Justin Leone's Munich: ”German wine is returning to its former glory”

Justin Leone.
Andreas Grube
Published 28-October-2020
Interview / Munich

Canadian-born sommelier, musician and best-selling author Justin Leone moved to Germany and Munich in 2011 to start working at the prestigious Michelin restaurant Tantris. Now he’s also Star Wine List’s Munich ambassador.

”Munich is pretty divided, either you go to a beer bistro and eat Bavarian food, or you go to a high-end restaurant with top-notch wines. There’s not much in the middle, so Munich is sort of the opposite of Berlin in that sense,” says Justin about the city’s wine scene.

Justin Leone is a man with many talents. Apart from being one of Germany’s leading sommeliers, he’s also a rockstar, tv-personality and author of the best-selling book Just Wine. And, after seven years at Tantris – where he rebuilt the entire cellar – he decided to go solo, and early next year he will open his restaurant Bottles & Bones.

”I’ve had some delays with the opening of my restaurant, but I’ve kept busy with book tours, consulting, Master Chef Germany, music and all that, but now it’s finally time to do something for my own.”

It’s very heavy on Italian since many Munich people consider themselves more Italian than German

He describes the wine and restaurant scene in Munich as a very traditional and old school, where people are very loyal to the places that are solidly founded and where trends are slow.

”Nothing is really trendy here, everything is very slow, and people don’t like the flash-in-the-pan kind of stuff. You’ll find a lot of Burgundy, Bordeaux and all that, though I can see a shift from bigger Champagne houses to smaller grower Champagnes,” says Justin.

”New World wines are also getting more attention, and natural wine is here, but developing slowly, not at all like Berlin. It’s also funny that if you try to sell a German pinot people look at you like you have four heads.”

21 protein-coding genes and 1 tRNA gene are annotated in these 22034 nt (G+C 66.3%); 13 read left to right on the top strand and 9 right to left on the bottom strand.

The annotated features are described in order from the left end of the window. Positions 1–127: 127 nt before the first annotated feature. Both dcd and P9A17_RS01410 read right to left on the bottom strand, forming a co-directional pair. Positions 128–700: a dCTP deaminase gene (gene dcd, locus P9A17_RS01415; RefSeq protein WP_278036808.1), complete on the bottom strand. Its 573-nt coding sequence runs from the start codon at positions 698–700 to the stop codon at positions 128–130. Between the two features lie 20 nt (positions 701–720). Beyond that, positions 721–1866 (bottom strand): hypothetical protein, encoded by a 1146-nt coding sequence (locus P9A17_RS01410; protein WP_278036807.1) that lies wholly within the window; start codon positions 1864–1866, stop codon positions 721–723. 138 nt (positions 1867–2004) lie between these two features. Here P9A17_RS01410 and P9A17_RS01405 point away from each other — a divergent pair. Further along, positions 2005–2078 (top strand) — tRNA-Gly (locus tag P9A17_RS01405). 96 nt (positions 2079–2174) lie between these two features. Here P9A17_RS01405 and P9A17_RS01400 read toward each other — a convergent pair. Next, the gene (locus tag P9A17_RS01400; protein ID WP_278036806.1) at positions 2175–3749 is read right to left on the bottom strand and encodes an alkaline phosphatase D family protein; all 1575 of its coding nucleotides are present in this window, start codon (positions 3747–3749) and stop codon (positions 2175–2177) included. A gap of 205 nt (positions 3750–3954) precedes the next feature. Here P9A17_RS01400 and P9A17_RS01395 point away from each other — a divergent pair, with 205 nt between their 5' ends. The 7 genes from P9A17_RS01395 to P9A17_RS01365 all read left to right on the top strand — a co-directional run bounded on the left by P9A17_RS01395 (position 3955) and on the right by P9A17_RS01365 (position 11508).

How is Munich different from the rest of Germany when it comes to wine bars and restaurants?
”It’s very heavy on Italian since many Munich people consider themselves more Italian than German. Many people have houses in Tuscany or by the Lago Como. Munich people also drink tons of Champagne.”

How has Munich survived the corona outbreak so far?
”Most places have survived thanks to that there are a lot of people with money here. It might not be so trendy or innovative here, but things are built on actual money rather than credits. With that said, I think most closures are yet to come. In January next year, I think we’ll see the bloodshed. But people are really coming back out, so I just hope that there won’t be any more lockdowns and shit.”

Anything you want to see more of when it comes to wine bars and restaurants in Munich?
”I hope to see more grower Champagne and less LVMH, and that is coming. I also want to see more German wine. German wine is returning to its former glory, and quality is going through the roof, and many people are taking pride in serving German wine.”

Anything you want to see less of?
”The Primitivo disease is quite big here. I could use less of that.”

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